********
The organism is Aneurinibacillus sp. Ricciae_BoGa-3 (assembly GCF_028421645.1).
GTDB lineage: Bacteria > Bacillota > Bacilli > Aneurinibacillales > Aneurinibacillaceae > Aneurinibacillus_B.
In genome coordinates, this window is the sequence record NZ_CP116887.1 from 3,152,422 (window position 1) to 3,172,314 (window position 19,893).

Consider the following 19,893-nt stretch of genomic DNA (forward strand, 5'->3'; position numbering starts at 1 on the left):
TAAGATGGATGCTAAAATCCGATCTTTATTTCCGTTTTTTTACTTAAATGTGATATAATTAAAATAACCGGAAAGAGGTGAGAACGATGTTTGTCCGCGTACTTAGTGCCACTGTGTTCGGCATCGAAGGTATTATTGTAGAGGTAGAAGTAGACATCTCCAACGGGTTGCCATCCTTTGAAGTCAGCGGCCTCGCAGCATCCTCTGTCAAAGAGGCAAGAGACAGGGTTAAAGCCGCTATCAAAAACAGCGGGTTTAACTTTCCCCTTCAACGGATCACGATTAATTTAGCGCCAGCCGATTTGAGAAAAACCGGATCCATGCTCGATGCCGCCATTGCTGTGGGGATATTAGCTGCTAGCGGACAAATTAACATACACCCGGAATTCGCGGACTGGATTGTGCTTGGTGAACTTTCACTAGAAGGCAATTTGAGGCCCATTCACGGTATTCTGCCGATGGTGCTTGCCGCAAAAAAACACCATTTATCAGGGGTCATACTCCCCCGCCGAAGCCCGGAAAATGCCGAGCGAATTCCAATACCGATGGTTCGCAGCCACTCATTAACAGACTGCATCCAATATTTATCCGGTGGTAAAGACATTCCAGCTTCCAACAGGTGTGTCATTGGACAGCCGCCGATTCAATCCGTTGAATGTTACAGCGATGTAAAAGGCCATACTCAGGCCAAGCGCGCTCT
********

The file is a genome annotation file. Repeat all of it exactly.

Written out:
The organism is Aneurinibacillus sp. Ricciae_BoGa-3 (assembly GCF_028421645.1).
GTDB lineage: Bacteria > Bacillota > Bacilli > Aneurinibacillales > Aneurinibacillaceae > Aneurinibacillus_B.
In genome coordinates, this window is the sequence record NZ_CP116887.1 from 3,152,422 (window position 1) to 3,172,314 (window position 19,893).

Consider the following 19,893-nt stretch of genomic DNA (forward strand, 5'->3'; position numbering starts at 1 on the left):
TAAGATGGATGCTAAAATCCGATCTTTATTTCCGTTTTTTTACTTAAATGTGATATAATTAAAATAACCGGAAAGAGGTGAGAACGATGTTTGTCCGCGTACTTAGTGCCACTGTGTTCGGCATCGAAGGTATTATTGTAGAGGTAGAAGTAGACATCTCCAACGGGTTGCCATCCTTTGAAGTCAGCGGCCTCGCAGCATCCTCTGTCAAAGAGGCAAGAGACAGGGTTAAAGCCGCTATCAAAAACAGCGGGTTTAACTTTCCCCTTCAACGGATCACGATTAATTTAGCGCCAGCCGATTTGAGAAAAACCGGATCCATGCTCGATGCCGCCATTGCTGTGGGGATATTAGCTGCTAGCGGACAAATTAACATACACCCGGAATTCGCGGACTGGATTGTGCTTGGTGAACTTTCACTAGAAGGCAATTTGAGGCCCATTCACGGTATTCTGCCGATGGTGCTTGCCGCAAAAAAACACCATTTATCAGGGGTCATACTCCCCCGCCGAAGCCCGGAAAATGCCGAGCGAATTCCAATACCGATGGTTCGCAGCCACTCATTAACAGACTGCATCCAATATTTATCCGGTGGTAAAGACATTCCAGCTTCCAACAGGTGTGTCATTGGACAGCCGCCGATTCAATCCGTTGAATGTTACAGCGATGTAAAAGGCCATACTCAGGCCAAGCGCGCTCT